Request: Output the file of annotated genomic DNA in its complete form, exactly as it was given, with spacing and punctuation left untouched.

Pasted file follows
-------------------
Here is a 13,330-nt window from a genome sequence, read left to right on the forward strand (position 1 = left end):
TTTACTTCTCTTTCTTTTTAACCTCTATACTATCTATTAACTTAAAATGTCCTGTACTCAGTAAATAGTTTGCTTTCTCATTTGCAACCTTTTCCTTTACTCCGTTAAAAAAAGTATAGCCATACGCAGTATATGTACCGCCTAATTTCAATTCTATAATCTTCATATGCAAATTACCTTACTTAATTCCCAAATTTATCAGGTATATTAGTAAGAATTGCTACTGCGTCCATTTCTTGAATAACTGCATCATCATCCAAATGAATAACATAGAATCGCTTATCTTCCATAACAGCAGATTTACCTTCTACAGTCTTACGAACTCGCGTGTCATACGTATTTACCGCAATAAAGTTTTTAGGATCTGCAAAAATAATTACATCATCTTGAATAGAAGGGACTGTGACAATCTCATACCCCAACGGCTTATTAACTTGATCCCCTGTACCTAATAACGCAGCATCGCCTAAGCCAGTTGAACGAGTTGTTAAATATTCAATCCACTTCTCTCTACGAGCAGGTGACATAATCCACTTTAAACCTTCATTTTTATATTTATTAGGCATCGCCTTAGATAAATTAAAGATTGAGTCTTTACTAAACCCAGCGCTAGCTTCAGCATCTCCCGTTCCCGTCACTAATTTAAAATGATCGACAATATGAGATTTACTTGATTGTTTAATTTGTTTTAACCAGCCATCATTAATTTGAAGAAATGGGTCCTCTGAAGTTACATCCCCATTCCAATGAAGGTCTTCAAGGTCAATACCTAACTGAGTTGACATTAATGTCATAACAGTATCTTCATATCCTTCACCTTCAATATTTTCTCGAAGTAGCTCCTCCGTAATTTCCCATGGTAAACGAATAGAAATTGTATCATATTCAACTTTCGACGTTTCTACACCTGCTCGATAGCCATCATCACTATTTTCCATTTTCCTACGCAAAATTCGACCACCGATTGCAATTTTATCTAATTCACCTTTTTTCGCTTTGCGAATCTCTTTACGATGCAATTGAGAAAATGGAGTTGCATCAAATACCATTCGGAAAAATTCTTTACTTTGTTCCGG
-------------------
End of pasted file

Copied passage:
Here is a 13,330-nt window from a genome sequence, read left to right on the forward strand (position 1 = left end):
TTTACTTCTCTTTCTTTTTAACCTCTATACTATCTATTAACTTAAAATGTCCTGTACTCAGTAAATAGTTTGCTTTCTCATTTGCAACCTTTTCCTTTACTCCGTTAAAAAAAGTATAGCCATACGCAGTATATGTACCGCCTAATTTCAATTCTATAATCTTCATATGCAAATTACCTTACTTAATTCCCAAATTTATCAGGTATATTAGTAAGAATTGCTACTGCGTCCATTTCTTGAATAACTGCATCATCATCCAAATGAATAACATAGAATCGCTTATCTTCCATAACAGCAGATTTACCTTCTACAGTCTTACGAACTCGCGTGTCATACGTATTTACCGCAATAAAGTTTTTAGGATCTGCAAAAATAATTACATCATCTTGAATAGAAGGGACTGTGACAATCTCATACCCCAACGGCTTATTAACTTGATCCCCTGTACCTAATAACGCAGCATCGCCTAAGCCAGTTGAACGAGTTGTTAAATATTCAATCCACTTCTCTCTACGAGCAGGTGACATAATCCACTTTAAACCTTCATTTTTATATTTATTAGGCATCGCCTTAGATAAATTAAAGATTGAGTCTTTACTAAACCCAGCGCTAGCTTCAGCATCTCCCGTTCCCGTCACTAATTTAAAATGATCGACAATATGAGATTTACTTGATTGTTTAATTTGTTTTAACCAGCCATCATTAATTTGAAGAAATGGGTCCTCTGAAGTTACATCCCCATTCCAATGAAGGTCTTCAAGGTCAATACCTAACTGAGTTGACATTAATGTCATAACAGTATCTTCATATCCTTCACCTTCAATATTTTCTCGAAGTAGCTCCTCCGTAATTTCCCATGGTAAACGAATAGAAATTGTATCATATTCAACTTTCGACGTTTCTACACCTGCTCGATAGCCATCATCACTATTTTCCATTTTCCTACGCAAAATTCGACCACCGATTGCAATTTTATCTAATTCACCTTTTTTCGCTTTGCGAATCTCTTTACGATGCAATTGAGAAAATGGAGTTGCATCAAATACCATTCGGAAAAATTCTTTACTTTGTTCCGG